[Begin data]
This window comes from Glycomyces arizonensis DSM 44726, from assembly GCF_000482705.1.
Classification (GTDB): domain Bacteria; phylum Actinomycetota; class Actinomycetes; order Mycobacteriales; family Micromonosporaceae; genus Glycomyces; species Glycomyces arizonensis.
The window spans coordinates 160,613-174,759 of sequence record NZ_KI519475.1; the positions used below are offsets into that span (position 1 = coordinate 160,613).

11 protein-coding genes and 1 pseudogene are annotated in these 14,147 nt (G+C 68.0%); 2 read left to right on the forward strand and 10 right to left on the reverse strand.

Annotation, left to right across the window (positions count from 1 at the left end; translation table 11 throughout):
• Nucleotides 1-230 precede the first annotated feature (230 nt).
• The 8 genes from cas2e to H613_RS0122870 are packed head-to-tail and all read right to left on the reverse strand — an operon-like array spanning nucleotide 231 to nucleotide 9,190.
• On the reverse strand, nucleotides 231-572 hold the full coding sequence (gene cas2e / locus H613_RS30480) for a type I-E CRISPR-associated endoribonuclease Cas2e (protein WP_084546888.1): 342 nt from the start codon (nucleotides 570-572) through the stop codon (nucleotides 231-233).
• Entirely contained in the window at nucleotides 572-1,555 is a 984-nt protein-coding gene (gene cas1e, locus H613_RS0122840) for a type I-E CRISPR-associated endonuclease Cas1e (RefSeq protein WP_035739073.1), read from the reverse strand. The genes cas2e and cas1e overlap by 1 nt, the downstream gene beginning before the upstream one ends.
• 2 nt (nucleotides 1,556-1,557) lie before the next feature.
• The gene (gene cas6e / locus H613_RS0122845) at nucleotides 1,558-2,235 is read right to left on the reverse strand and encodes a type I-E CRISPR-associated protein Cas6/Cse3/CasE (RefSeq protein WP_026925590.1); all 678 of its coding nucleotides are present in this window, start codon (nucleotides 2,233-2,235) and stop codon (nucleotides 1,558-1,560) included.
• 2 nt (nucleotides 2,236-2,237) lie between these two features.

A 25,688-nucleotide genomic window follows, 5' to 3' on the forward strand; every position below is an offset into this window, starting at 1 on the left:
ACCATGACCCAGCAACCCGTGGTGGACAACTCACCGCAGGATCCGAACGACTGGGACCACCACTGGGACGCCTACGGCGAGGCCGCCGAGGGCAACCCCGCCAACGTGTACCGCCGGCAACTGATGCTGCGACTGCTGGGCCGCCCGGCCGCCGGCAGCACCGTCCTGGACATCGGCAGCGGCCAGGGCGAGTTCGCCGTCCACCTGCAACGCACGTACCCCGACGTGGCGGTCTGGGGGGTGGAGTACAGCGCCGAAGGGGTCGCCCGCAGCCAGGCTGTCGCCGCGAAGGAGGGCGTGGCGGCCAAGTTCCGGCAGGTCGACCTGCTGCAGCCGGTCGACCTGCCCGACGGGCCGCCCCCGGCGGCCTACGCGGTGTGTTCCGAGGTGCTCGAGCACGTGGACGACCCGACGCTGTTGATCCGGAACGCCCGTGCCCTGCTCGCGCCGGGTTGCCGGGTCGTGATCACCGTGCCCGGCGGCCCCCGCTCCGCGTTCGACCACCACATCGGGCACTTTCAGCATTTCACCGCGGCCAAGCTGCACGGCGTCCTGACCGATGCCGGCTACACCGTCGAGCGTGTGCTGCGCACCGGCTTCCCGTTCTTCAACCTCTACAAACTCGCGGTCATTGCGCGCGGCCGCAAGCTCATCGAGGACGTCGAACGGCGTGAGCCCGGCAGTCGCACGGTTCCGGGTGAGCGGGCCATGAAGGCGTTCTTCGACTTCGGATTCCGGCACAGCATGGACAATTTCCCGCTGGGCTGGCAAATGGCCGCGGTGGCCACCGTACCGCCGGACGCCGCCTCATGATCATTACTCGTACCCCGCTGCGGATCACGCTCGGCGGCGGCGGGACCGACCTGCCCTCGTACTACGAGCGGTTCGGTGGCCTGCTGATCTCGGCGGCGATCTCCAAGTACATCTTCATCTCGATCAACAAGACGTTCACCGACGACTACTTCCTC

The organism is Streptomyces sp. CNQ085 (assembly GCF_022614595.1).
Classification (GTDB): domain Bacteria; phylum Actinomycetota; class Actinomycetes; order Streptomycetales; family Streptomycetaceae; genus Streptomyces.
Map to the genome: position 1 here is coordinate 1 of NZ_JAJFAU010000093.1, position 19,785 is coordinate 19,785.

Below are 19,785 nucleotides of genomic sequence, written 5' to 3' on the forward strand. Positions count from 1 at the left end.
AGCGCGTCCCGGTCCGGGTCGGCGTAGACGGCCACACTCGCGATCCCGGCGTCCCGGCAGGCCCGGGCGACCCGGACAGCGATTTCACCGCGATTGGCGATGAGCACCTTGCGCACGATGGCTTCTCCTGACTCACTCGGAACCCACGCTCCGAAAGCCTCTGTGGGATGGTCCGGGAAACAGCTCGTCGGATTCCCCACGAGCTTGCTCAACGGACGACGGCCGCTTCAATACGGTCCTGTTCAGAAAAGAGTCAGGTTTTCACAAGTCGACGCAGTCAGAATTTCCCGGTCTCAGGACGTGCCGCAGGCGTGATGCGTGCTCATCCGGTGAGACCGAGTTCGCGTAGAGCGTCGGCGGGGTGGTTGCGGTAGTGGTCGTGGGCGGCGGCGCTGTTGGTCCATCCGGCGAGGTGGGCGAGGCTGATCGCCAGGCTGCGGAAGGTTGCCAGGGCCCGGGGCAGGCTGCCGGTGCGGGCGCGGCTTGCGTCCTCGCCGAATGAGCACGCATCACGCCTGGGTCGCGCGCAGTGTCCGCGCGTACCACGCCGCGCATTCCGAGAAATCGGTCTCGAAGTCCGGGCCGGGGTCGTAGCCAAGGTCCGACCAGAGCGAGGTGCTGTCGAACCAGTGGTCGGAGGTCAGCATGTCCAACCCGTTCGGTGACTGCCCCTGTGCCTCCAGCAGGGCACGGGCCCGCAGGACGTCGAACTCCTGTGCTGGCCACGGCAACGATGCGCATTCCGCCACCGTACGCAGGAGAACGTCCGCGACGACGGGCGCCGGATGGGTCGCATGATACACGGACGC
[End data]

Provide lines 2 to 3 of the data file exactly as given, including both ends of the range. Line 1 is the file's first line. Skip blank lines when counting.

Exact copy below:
Classification (GTDB): domain Bacteria; phylum Actinomycetota; class Actinomycetes; order Mycobacteriales; family Micromonosporaceae; genus Glycomyces; species Glycomyces arizonensis.
The window spans coordinates 160,613-174,759 of sequence record NZ_KI519475.1; the positions used below are offsets into that span (position 1 = coordinate 160,613).